The organization Sleep in Heavenly Peace builds bunk beds for kids who are otherwise homeless or sleeping on the floor or a couch. It’s a national group, but they have a chapter in Cedar Springs that’s working to make positive changes in their own backyard.
Volunteers were hard at work cutting and sanding at Gerber Collision in Comstock Park on Friday night. The group, Sleep in Heavenly Peace in Cedar Springs hosted their second volunteer building night.
“We are an organization that brings the community together to build bunkbeds for children who are sleeping on the floor,” said Sue Thompson, the Chapter Director of Sleep in Heavenly Peace- Cedar Springs. “That’s really hard to stomach as a mom and a lot of these moms are in situations beyond their control too.”
Sue Thompson says homelessness is a huge problem in the area, adding that there’s 62 homeless families in cedar springs alone that need their help.
“We recently found out there’s two million homeless kids in the country who are sleeping on the floor at grandma’s house,” said Thompson. “My husband and I decided we could do something about it.”
So far, they’ve built bunkbeds, complete with a mattress and bedding for 14 kids in Cedar Springs. On Friday, they started on 10 more.
“These kids don’t deserve some of the things that they’ve been handed,” said Thompson. “It’s not their fault, but we can do something about it. One child at a time, and you can see the smiles on their faces some days and it’s just amazing to watch it come together.”
“What a better way to open your doors than for something like this?” said Ryan Martin, general manager of Gerber Collision in Comstock Park.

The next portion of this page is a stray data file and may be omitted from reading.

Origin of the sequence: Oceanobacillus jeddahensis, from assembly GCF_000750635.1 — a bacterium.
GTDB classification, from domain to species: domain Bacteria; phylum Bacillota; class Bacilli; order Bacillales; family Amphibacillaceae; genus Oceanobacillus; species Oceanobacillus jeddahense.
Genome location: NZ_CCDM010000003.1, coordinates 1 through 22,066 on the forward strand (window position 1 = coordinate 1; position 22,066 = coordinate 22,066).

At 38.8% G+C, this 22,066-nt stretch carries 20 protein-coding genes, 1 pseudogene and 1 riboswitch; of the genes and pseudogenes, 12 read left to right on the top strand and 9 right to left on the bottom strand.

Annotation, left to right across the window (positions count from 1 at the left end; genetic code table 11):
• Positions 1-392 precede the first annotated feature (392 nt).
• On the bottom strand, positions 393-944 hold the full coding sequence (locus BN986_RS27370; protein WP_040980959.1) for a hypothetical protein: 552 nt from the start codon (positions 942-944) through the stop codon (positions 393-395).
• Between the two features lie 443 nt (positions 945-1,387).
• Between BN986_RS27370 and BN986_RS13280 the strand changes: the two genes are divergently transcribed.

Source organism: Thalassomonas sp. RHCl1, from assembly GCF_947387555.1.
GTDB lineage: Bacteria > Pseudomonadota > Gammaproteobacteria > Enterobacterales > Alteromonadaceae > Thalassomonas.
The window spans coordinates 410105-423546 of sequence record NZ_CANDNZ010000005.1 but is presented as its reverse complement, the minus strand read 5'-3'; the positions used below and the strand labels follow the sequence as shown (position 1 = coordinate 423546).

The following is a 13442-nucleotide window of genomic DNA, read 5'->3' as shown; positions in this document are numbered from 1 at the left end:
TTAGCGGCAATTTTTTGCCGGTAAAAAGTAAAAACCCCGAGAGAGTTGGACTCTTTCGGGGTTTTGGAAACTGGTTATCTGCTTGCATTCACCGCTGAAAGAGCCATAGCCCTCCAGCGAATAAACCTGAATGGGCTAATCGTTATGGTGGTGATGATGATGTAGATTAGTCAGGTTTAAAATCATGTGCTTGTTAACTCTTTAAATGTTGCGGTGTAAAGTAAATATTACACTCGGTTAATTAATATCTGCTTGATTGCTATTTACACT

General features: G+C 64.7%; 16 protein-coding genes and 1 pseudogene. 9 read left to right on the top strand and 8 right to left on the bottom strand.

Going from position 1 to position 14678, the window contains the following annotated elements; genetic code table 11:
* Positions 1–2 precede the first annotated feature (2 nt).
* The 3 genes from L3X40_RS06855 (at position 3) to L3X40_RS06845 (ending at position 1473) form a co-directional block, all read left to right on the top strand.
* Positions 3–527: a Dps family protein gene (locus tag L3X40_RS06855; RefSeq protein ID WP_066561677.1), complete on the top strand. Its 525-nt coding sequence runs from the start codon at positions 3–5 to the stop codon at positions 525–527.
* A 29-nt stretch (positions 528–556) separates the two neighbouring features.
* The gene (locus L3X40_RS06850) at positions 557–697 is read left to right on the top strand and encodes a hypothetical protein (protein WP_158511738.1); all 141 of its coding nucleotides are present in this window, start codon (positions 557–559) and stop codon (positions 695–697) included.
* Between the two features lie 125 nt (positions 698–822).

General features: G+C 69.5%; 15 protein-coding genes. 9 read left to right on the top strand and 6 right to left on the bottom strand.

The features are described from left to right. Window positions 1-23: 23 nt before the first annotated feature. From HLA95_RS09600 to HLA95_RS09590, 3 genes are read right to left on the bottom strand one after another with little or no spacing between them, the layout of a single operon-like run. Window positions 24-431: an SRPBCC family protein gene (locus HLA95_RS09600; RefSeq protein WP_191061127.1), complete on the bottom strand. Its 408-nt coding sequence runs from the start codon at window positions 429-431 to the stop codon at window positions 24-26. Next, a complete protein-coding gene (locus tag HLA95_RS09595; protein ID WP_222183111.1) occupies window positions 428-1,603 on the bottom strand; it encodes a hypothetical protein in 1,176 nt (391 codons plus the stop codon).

Ryan Martin along with his staff, as well as a few from other Gerber Collisions volunteered their time along with nearly 30 other people.
“That’s pretty cool,” said Martin. “Looking back a week or so ago thinking you know Friday night, you’re tired from work and all that, but I feel great that we’re all here doing this on a Friday night. It’s really really cool.”
Each bed costs 150 dollars to make, so the cost of 10 bunk beds has a 3,000 dollar price tag, coming entirely from donations.
“It doesn’t take long,” said Martin. “If it only takes a few hours a night every month to make a huge difference in someone’s life, yeah it’s worth it for sure.”
“It’s a matter of taking care of kids in our world and reaching out to those that need it the most,” said Thompson.
Thompson says a lot of the tools they use were donated to them by Lowe’s and Flo’s Pizza donated a bunch of pizzas for the volunteers.
If you want to help out by donating or volunteering, visit the group’s website. If you’re also in need of assistance, there’s information there for how you can get help.